LAKE FOREST | There comes the time when every pro athlete must walk away from the game he loves.
Friday, it was Patrick Mannelly's turn.
The long-snapper and fan favorite, who played his entire 16-year NFL career with the Bears, announced his retirement Friday.
"It has been an honor to be a Bear and represent them for my career," he said. "But my body's tapping me on the back and saying, 'That's it, bud, you're done.' ''
Added Bears' Chairman George H. McCaskey: “It’s difficult to talk about Patrick as a player in the past tense. Every season, every game, he was a pro’s pro. He was a captain, someone his teammates looked up to and sought guidance, direction and inspiration, and he provided it.
“Our family is very grateful for all he has done. Not just for the way he’s played on the field, but the way he has carried himself off the field. He’s the epitome of what a Chicago Bear is all about. We’ll miss having him in uniform.”
No one in the history of the Bears organization has worn the team’s blue and orange uniform longer than Mannelly, who holds the team’s career records in games played (245) and seasons played (16).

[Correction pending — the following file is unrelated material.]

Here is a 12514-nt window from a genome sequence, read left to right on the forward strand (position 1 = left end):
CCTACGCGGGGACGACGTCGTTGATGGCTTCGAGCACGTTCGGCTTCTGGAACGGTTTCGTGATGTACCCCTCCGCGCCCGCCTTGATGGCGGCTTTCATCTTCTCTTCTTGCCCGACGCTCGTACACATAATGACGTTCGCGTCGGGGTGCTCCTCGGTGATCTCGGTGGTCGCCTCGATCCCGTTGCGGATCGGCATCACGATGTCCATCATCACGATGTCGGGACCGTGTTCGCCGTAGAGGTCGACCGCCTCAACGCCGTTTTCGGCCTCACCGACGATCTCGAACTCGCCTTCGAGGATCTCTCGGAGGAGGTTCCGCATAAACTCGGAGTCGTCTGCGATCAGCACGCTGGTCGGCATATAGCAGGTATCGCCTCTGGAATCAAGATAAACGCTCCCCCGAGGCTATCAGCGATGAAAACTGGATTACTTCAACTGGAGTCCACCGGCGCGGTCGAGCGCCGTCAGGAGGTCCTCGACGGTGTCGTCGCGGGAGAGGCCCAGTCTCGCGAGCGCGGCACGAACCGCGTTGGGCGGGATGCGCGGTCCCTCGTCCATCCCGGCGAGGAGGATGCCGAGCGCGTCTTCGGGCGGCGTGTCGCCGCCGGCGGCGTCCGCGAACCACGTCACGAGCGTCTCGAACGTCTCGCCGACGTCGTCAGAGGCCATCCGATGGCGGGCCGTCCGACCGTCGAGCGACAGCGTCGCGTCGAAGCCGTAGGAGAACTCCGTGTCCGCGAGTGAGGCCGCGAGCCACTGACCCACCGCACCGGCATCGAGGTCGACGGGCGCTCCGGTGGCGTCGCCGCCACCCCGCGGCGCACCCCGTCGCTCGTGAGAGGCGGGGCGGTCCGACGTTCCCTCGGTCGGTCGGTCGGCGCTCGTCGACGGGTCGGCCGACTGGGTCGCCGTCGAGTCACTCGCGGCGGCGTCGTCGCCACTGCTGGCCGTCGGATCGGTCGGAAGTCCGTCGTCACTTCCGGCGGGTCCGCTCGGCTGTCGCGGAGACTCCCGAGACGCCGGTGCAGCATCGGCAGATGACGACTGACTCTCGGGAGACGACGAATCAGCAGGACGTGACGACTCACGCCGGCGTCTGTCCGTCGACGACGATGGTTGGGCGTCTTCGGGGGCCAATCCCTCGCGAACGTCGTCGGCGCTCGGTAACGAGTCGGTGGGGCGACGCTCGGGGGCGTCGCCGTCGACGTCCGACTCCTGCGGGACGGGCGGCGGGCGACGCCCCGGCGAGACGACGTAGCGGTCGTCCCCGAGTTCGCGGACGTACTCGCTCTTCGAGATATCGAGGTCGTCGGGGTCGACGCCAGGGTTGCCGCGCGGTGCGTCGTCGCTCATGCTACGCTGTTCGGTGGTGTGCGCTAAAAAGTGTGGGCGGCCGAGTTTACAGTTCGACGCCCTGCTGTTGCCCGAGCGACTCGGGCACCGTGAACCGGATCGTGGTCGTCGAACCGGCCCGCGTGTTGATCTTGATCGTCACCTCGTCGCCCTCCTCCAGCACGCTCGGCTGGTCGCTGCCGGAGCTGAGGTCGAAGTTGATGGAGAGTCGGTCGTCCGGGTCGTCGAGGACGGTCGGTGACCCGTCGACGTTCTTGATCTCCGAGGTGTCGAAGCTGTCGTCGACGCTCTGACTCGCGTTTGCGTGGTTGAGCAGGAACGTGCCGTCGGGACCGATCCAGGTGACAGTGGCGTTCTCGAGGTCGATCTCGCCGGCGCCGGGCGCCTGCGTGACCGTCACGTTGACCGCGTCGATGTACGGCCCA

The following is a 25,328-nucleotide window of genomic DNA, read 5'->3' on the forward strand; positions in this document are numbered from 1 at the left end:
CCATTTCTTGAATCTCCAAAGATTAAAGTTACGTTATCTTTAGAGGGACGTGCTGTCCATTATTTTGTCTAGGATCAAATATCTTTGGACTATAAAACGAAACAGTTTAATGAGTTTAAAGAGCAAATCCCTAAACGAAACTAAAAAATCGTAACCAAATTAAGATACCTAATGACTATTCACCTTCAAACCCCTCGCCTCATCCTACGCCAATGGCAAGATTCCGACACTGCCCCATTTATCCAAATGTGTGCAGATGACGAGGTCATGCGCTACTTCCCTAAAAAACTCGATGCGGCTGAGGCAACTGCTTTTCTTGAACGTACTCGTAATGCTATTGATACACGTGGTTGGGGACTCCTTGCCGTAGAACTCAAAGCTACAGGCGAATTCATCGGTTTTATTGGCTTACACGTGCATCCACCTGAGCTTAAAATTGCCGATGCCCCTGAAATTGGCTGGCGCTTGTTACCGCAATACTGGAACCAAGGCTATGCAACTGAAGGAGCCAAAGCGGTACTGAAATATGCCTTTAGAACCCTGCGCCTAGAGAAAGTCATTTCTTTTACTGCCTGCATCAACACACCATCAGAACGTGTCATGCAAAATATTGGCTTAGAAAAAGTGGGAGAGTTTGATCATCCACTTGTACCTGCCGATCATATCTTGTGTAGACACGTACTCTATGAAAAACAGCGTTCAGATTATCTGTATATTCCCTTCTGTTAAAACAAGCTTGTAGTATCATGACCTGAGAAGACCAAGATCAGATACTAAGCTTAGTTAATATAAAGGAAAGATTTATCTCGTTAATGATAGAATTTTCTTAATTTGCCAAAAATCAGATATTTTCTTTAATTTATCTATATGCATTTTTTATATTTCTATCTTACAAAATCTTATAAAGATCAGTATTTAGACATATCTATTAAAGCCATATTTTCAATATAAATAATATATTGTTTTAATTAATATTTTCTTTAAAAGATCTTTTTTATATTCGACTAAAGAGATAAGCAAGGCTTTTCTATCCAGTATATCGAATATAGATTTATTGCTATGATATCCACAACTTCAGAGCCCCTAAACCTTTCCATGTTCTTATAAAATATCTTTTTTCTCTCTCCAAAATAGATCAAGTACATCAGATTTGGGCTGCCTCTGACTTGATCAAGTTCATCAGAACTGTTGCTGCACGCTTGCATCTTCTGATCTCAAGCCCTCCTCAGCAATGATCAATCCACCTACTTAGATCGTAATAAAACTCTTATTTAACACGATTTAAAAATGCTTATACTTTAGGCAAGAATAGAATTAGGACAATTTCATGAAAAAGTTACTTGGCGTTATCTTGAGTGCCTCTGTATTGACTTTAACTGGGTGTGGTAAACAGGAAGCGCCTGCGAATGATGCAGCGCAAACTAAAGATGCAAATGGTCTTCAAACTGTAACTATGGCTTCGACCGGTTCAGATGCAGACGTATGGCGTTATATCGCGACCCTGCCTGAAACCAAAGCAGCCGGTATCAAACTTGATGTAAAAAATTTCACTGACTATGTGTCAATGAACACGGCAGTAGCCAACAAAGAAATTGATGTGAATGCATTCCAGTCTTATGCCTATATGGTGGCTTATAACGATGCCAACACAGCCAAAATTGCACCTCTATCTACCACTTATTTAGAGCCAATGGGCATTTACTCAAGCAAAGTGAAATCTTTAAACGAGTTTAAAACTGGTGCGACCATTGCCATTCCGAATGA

He was a model of excellence throughout his career as one of the NFL’s top specialists. He was a part of four division championships (2001, 2005, 2006, 2010), an NFC Championship (2006) and appeared in seven playoff contests -- including two NFC title games.
His 245 games played are tied for 43rd most in NFL history.
Mannelly was selected by Chicago in the sixth round (189th overall) of the 1998 NFL Draft out of Duke University. He immediately took over the long-snapping duties as a rookie and pulled the trigger on 2,282 long-snap attempts during his NFL career.
He contributed to the Bears setting an NFL record for most consecutive unblocked punts (920) and games without a blocked punt (180) from Nov. 28 of 1991 to Dec. 29, 2002.
One of the league’s top coverage long-snappers, Mannelly notched 81 career special teams tackles, third-most by a Bears player since 1995 when the statistic was first officially recorded.
“Although I have deep respect for Pat’s decision, I’m saddened by it because we are going to lose an extremely high-level leader who had an impact on our team,” Bears General Manager Phil Emery said. “Not only from his excellent performance on the field over a very long, sustained and historical amount of time, but in all areas of our team.
"It starts with his leadership in the locker room and him reaching out to other players who need help, to all the work he has done in the community, and the way he carried the Chicago Bears mantle.”
A symbol of durability, Mannelly appeared in all 16 contests during 12 of his 16 NFL seasons and saw action in at least 14 games in 15 of his 16 years with the team. He missed just 11 games during his NFL career.
His leadership has been displayed on and off the field, as Mannelly was voted by his teammates and coaches as the Bears special teams captain every year since 2008.